Pre-Service Teachers' Self-Efficacy and Attitudes toward Learning and Teaching Science in a Content Course

Pre-Service Teachers' Self-Efficacy and Attitudes toward Learning and Teaching Science in a Content Course

Cindi Smith-Walters (Middle Tennessee State University, USA) and Heather L. Barker (Middle Tennessee State University, USA)
Copyright: © 2015 |Pages: 19
DOI: 10.4018/978-1-4666-7363-2.ch075
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Abstract

Science teaching is approached with hesitation by many PreK-8 teachers. This chapter explores the research on attitudes toward science and learning science as well as the perceived science efficacy of elementary pre-service teachers. It also describes a content-based, pedagogically rich life science course for pre-service preK-8 teachers that incorporates active and interactive teaching techniques in lieu of the traditional science methods course. Using evidence from this project and other research studies, the chapter argues for the inclusion and modeling of these approaches when preparing teachers of science and proposes that this non-traditional approach for teaching content-based courses for preparing teachers be considered in place of traditional science methods courses.
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Setting The Stage

Elementary teachers are expected to be all things for all students: content delivery experts, special education providers, learning disabilities specialists, guidance counselors, health advisors, and pedagogy authorities, as well as content specialists in all traditional subject and skill areas. This is a tall order for anyone, particularly a new teacher who is years away from becoming a master educator (Berliner, 1988). The National Commission on Teaching and America's Future (1996) reported that one-third of all new teachers leave after three years, and 46 percent are gone within five years. Ingersoll (2003) estimated that 40-50% of teachers leave within the first five years and that rate has remained fairly consistent (Ingersoll & Perda, 2012). Ingersoll and Perda also noted that there is more pre-retirement attrition of mathematics and science teachers than those in any other subject areas.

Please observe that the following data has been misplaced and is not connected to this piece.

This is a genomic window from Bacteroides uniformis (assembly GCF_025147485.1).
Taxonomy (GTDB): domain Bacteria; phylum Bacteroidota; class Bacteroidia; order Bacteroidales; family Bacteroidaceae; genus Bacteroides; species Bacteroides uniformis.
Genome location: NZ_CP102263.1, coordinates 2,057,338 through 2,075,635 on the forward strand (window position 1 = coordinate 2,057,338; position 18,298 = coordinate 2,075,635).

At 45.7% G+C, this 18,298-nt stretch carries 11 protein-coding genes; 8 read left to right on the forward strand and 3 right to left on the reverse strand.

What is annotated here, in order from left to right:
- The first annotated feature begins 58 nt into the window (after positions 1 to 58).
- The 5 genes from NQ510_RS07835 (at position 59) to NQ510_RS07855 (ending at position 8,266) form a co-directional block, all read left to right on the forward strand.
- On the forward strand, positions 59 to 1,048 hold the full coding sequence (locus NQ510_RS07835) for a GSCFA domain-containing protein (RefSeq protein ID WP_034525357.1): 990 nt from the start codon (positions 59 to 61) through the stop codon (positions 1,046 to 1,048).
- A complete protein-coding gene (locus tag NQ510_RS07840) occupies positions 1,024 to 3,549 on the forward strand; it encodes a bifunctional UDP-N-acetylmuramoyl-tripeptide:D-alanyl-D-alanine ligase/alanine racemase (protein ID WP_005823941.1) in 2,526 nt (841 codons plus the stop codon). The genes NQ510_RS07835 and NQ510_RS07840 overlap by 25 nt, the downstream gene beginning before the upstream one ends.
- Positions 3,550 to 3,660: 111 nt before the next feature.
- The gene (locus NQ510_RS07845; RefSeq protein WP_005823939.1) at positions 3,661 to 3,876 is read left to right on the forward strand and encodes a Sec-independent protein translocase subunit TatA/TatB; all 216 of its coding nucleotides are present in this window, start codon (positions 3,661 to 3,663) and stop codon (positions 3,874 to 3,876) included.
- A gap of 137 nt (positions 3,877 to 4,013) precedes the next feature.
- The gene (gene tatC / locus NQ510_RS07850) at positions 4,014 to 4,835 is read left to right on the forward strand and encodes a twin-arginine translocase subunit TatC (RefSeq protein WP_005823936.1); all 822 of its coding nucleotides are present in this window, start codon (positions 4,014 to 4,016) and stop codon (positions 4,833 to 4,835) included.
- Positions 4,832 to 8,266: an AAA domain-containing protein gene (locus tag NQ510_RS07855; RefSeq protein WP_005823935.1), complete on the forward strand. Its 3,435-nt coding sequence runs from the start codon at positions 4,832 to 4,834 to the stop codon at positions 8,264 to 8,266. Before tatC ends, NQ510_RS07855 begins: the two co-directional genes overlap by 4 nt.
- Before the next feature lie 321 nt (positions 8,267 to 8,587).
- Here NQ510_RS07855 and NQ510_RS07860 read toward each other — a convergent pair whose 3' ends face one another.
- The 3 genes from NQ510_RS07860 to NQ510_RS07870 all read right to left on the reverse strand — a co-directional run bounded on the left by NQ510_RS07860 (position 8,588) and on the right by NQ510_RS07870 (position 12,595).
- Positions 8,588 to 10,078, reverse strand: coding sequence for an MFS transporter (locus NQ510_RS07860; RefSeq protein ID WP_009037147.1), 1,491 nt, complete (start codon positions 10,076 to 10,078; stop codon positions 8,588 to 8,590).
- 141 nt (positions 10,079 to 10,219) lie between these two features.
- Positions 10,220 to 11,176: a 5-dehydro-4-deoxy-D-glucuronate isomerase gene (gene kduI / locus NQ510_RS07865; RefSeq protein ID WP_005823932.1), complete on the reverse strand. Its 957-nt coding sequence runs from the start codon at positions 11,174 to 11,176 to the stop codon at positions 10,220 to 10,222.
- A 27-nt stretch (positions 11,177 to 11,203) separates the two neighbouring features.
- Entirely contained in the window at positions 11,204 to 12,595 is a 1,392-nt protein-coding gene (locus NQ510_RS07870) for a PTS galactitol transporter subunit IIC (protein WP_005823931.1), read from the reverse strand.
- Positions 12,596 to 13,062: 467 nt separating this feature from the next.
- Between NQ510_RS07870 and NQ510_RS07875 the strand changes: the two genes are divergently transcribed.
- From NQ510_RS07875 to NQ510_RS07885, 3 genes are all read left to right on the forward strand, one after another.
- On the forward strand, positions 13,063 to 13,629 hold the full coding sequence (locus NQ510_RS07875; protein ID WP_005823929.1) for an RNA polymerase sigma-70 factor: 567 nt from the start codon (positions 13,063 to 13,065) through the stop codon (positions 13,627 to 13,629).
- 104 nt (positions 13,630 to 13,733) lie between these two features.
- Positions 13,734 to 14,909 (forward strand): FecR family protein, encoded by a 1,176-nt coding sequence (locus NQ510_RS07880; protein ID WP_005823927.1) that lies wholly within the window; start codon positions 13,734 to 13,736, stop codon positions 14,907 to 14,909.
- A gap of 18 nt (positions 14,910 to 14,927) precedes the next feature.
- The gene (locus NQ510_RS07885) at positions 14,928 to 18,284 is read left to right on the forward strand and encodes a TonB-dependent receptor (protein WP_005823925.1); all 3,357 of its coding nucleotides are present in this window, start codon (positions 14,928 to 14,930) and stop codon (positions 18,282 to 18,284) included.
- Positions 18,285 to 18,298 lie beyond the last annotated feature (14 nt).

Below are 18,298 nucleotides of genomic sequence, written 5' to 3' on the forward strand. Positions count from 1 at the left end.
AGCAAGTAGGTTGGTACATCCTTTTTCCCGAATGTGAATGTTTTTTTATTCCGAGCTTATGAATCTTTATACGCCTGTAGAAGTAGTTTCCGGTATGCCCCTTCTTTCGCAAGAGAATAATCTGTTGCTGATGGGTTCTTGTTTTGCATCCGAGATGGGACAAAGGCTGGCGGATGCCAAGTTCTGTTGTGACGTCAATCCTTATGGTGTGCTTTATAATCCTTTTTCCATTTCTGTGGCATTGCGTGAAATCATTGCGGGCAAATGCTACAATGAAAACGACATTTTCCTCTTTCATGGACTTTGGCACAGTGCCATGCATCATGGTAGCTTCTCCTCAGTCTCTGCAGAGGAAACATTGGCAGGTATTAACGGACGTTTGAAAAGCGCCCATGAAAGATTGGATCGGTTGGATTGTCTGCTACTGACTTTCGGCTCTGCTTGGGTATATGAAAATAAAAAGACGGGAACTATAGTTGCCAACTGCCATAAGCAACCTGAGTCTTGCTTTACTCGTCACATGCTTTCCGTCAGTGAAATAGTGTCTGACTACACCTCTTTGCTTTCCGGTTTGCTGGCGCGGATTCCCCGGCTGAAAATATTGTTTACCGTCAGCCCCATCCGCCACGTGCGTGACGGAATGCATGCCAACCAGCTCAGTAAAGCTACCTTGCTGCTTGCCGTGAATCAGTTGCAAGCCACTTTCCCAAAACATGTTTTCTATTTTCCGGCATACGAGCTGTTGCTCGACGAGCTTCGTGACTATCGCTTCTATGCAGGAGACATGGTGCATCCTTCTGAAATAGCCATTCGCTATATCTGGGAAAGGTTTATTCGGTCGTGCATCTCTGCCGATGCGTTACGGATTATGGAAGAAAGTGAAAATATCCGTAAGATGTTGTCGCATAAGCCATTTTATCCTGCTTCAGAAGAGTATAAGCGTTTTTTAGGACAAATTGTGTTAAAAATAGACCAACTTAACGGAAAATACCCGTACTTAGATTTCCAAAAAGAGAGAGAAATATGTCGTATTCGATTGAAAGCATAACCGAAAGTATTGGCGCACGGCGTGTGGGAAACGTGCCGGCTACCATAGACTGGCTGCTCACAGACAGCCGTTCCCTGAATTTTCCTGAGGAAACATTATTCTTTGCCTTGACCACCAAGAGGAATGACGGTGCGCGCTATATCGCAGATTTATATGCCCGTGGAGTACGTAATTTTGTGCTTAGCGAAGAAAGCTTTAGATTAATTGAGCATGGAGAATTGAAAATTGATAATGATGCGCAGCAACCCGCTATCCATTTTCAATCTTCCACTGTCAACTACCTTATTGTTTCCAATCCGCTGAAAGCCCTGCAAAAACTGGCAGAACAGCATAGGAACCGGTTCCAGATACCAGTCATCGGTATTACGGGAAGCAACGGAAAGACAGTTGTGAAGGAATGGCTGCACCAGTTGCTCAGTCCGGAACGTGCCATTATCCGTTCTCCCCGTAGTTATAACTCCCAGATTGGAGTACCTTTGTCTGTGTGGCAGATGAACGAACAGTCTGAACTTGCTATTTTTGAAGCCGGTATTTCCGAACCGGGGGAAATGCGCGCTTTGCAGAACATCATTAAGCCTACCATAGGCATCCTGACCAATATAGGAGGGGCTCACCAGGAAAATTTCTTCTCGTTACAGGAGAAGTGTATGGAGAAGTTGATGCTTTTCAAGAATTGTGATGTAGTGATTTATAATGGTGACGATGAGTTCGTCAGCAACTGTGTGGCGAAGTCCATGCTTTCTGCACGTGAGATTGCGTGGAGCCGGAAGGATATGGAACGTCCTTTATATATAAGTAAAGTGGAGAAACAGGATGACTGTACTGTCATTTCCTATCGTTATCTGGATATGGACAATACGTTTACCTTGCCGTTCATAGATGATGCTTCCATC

The quest for excellence in all aspects of education is perhaps most pressing in the area of science. High quality science educators, using reform-based instructional methods, are vital to the development of future generations of scientifically literate citizens. Teacher preparation programs have a duty to effectively prepare candidates to meet this goal and to successfully handle the expectations and demands of this challenging career. With the increased emphasis on in-depth science content knowledge and delivery methods in K-12 classrooms, teachers now more than ever must be fully prepared, self-confident, and accomplished in conveying science content and skills to their students.

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